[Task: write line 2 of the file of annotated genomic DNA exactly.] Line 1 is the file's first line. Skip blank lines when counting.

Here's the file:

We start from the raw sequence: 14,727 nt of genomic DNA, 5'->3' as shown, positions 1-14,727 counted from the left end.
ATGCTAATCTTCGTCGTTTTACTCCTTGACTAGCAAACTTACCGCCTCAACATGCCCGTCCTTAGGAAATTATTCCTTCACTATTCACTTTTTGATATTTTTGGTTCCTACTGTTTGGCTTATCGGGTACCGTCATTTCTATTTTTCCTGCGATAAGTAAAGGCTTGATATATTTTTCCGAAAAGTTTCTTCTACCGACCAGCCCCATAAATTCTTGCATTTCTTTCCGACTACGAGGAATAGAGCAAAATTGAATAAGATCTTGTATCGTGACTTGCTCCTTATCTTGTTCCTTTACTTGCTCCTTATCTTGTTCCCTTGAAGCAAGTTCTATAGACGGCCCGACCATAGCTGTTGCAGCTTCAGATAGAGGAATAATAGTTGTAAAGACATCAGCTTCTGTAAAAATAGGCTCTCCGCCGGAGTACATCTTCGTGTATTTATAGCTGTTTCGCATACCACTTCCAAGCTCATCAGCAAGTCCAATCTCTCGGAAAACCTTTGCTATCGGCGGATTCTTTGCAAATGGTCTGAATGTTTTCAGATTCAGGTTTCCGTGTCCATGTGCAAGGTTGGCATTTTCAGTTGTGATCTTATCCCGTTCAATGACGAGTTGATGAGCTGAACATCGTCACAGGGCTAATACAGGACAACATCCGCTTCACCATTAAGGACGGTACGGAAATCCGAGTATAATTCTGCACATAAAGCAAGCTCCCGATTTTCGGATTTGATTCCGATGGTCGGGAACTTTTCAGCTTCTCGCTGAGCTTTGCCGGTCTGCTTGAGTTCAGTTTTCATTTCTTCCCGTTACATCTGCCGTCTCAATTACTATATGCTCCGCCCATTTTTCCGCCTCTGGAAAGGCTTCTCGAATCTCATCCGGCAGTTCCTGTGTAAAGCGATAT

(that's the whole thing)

ATGCTAATCTTCGTCGTTTTACTCCTTGACTAGCAAACTTACCGCCTCAACATGCCCGTCCTTAGGAAATTATTCCTTCACTATTCACTTTTTGATATTTTTGGTTCCTACTGTTTGGCTTATCGGGTACCGTCATTTCTATTTTTCCTGCGATAAGTAAAGGCTTGATATATTTTTCCGAAAAGTTTCTTCTACCGACCAGCCCCATAAATTCTTGCATTTCTTTCCGACTACGAGGAATAGAGCAAAATTGAATAAGATCTTGTATCGTGACTTGCTCCTTATCTTGTTCCTTTACTTGCTCCTTATCTTGTTCCCTTGAAGCAAGTTCTATAGACGGCCCGACCATAGCTGTTGCAGCTTCAGATAGAGGAATAATAGTTGTAAAGACATCAGCTTCTGTAAAAATAGGCTCTCCGCCGGAGTACATCTTCGTGTATTTATAGCTGTTTCGCATACCACTTCCAAGCTCATCAGCAAGTCCAATCTCTCGGAAAACCTTTGCTATCGGCGGATTCTTTGCAAATGGTCTGAATGTTTTCAGATTCAGGTTTCCGTGTCCATGTGCAAGGTTGGCATTTTCAGTTGTGATCTTATCCCGTTCAATGACGAGTTGATGAGCTGAACATCGTCACAGGGCTAATACAGGACAACATCCGCTTCACCATTAAGGACGGTACGGAAATCCGAGTATAATTCTGCACATAAAGCAAGCTCCCGATTTTCGGATTTGATTCCGATGGTCGGGAACTTTTCAGCTTCTCGCTGAGCTTTGCCGGTCTGCTTGAGTTCAGTTTTCATTTCTTCCCGTTACATCTGCCGTCTCAATTACTATATGCTCCGCCCATTTTTCCGCCTCTGGAAAGGCTTCTCGAATCTCATCCGGCAGTTCCTGTGTAAAGCGATAT